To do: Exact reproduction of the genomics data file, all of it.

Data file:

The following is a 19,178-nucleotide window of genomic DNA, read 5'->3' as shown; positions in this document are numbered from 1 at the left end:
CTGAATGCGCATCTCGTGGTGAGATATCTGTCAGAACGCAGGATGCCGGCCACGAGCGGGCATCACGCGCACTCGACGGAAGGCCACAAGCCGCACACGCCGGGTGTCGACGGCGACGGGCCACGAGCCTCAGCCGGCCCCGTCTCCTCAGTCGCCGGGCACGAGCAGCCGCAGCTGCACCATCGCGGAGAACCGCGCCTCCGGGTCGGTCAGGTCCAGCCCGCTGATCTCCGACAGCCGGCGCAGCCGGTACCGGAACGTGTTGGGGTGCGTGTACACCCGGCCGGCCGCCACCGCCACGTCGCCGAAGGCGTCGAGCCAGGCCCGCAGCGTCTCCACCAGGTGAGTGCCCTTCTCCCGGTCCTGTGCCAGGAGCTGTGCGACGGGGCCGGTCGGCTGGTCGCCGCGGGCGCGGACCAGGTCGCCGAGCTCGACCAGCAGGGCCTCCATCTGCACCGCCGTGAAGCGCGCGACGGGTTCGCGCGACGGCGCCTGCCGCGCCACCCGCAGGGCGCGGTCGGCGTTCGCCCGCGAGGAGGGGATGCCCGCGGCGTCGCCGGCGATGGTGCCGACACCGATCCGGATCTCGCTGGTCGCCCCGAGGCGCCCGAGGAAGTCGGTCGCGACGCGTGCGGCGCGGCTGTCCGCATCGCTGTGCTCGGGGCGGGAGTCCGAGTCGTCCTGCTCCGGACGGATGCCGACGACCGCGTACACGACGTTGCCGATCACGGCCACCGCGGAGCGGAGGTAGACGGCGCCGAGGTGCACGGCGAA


The following is a 19,178-nucleotide window of genomic DNA, read 5'->3' as shown; positions in this document are numbered from 1 at the left end:
CTGAATGCGCATCTCGTGGTGAGATATCTGTCAGAACGCAGGATGCCGGCCACGAGCGGGCATCACGCGCACTCGACGGAAGGCCACAAGCCGCACACGCCGGGTGTCGACGGCGACGGGCCACGAGCCTCAGCCGGCCCCGTCTCCTCAGTCGCCGGGCACGAGCAGCCGCAGCTGCACCATCGCGGAGAACCGCGCCTCCGGGTCGGTCAGGTCCAGCCCGCTGATCTCCGACAGCCGGCGCAGCCGGTACCGGAACGTGTTGGGGTGCGTGTACACCCGGCCGGCCGCCACCGCCACGTCGCCGAAGGCGTCGAGCCAGGCCCGCAGCGTCTCCACCAGGTGAGTGCCCTTCTCCCGGTCCTGTGCCAGGAGCTGTGCGACGGGGCCGGTCGGCTGGTCGCCGCGGGCGCGGACCAGGTCGCCGAGCTCGACCAGCAGGGCCTCCATCTGCACCGCCGTGAAGCGCGCGACGGGTTCGCGCGACGGCGCCTGCCGCGCCACCCGCAGGGCGCGGTCGGCGTTCGCCCGCGAGGAGGGGATGCCCGCGGCGTCGCCGGCGATGGTGCCGACACCGATCCGGATCTCGCTGGTCGCCCCGAGGCGCCCGAGGAAGTCGGTCGCGACGCGTGCGGCGCGGCTGTCCGCATCGCTGTGCTCGGGGCGGGAGTCCGAGTCGTCCTGCTCCGGACGGATGCCGACGACCGCGTACACGACGTTGCCGATCACGGCCACCGCGGAGCGGAGGTAGACGGCGCCGAGGTGCACGGCGAA